Toys about science, technology, engineering, and math (STEM) that educate and entertain children are a strong trend in the industry. India was self-sufficient in toy manufacturing till 1980, with imports comprising just 10 per cent of the market. The opening of the economy in the 1990s resulted in the entry of foreign-made toys. In 2020-21, at least 71 per cent of India’s toy imports came from China, the Netherlands, Hong Kong and Taiwan, according to a report by Savills India and Aequs Infra. Traditional Indian toys made from wood, polymer, cloth, fibre, wood pulp, rubber and metal were simple, like the spinning top, rattles and Dug Dugi.
“India Inspired, India Made” companies and groups have revived classic toys and games. Varnam Craft Collective works with Karnataka’s Channapatna artists to revive a 200-year-old toy craft. Working with artists in Uttar Pradesh, Shalinindia manufactures wooden puzzle games. Desi Toys is yet another brand which has traditional toys like lagori, gilli danda, lattu, putt putt steam boat.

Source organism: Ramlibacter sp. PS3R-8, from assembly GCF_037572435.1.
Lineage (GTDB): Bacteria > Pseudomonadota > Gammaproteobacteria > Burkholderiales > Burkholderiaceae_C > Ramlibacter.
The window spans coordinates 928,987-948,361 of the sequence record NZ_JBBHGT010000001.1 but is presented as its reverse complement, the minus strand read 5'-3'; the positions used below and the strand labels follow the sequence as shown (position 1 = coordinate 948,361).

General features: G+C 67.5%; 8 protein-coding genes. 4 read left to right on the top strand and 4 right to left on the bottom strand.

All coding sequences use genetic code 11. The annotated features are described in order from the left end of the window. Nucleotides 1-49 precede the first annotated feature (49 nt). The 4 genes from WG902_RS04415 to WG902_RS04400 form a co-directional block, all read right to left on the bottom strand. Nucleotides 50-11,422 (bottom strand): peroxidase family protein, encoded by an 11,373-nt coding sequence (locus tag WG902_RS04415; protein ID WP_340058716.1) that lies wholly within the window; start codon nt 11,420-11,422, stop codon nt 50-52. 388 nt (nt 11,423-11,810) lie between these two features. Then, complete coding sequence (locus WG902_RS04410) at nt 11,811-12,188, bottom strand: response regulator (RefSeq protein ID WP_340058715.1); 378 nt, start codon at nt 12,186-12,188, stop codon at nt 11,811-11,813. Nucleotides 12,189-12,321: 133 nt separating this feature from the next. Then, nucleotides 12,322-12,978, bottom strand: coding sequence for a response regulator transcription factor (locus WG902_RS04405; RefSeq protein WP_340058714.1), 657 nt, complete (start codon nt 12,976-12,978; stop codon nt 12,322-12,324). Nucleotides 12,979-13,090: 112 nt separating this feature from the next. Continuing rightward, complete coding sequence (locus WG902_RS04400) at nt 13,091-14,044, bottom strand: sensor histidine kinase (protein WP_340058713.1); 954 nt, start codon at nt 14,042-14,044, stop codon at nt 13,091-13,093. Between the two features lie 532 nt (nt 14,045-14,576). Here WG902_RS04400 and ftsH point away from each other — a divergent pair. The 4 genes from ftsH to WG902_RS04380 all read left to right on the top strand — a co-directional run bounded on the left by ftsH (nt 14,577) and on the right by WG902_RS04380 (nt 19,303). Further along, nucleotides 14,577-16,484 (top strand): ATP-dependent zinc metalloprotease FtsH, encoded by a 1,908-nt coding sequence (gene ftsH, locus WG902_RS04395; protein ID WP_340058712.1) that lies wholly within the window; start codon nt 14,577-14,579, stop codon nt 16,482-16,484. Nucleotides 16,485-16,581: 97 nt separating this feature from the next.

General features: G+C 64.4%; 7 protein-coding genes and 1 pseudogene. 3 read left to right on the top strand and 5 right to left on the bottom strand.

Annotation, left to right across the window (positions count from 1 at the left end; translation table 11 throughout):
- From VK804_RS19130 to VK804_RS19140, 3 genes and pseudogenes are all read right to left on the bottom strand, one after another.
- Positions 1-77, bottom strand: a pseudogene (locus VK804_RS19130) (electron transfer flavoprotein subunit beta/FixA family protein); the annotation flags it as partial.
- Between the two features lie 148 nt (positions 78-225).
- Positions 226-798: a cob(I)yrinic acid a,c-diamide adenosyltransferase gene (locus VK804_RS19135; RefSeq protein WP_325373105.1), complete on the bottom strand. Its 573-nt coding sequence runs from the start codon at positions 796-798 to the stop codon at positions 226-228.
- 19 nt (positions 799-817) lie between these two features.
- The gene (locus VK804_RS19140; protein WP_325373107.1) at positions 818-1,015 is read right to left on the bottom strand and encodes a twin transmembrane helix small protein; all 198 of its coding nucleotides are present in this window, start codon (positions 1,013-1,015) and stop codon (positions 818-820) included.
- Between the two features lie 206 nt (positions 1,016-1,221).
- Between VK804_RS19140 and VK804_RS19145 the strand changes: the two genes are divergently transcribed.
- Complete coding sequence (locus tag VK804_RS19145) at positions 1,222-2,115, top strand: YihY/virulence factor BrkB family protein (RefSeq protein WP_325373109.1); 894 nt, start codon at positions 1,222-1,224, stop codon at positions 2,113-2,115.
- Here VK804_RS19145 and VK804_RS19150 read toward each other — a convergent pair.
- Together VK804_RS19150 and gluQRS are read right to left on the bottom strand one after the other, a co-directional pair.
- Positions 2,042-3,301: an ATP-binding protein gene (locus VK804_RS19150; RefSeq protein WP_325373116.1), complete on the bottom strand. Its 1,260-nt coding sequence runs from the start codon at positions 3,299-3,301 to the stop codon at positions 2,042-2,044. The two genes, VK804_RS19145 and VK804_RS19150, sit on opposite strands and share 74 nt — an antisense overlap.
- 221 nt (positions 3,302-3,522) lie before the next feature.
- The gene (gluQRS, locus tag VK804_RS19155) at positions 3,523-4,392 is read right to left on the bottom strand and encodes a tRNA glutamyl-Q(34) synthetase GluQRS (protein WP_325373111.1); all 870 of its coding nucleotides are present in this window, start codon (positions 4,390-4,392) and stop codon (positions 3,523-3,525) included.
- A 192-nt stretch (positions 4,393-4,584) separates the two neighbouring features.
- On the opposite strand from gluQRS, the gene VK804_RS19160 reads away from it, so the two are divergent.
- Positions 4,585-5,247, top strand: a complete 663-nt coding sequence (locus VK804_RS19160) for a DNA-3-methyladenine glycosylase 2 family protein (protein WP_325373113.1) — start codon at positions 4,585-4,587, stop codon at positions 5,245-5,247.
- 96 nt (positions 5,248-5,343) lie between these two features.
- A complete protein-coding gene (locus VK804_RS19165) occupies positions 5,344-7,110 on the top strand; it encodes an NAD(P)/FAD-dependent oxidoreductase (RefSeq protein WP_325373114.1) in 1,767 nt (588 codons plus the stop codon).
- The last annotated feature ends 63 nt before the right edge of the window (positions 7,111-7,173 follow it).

Technology has changed toys. “Smart tech toys connected to the internet make studying enjoyable for kids while assisting parents in monitoring their activities. Internet retailing is becoming a significant distribution channel for several reasons. Customers have increased access to the internet, and online retailers frequently have better stock regarding variety, new launches, and branded toys,” said a spokesperson from TechSci Research.
What to play with
As children today are comfortable with gadgets, manufacturers have to produce innovative and electronic toys. The best-selling toys, puzzles and building blocks for example, help children with cognitive and motor skill development.
For education to outdoor activities, there is a toy for everyone. Sumit Garg, a 17-year-old student in Delhi who is preparing for engineering entrance exams, said that as a young child years he played with Lego blocks and then moved to Mechanix kits. “Nothing would be more fulfilling that being able to make one Mechanix kit successfully and nothing could be more frustrating and annoying than not being able to make one,” he says.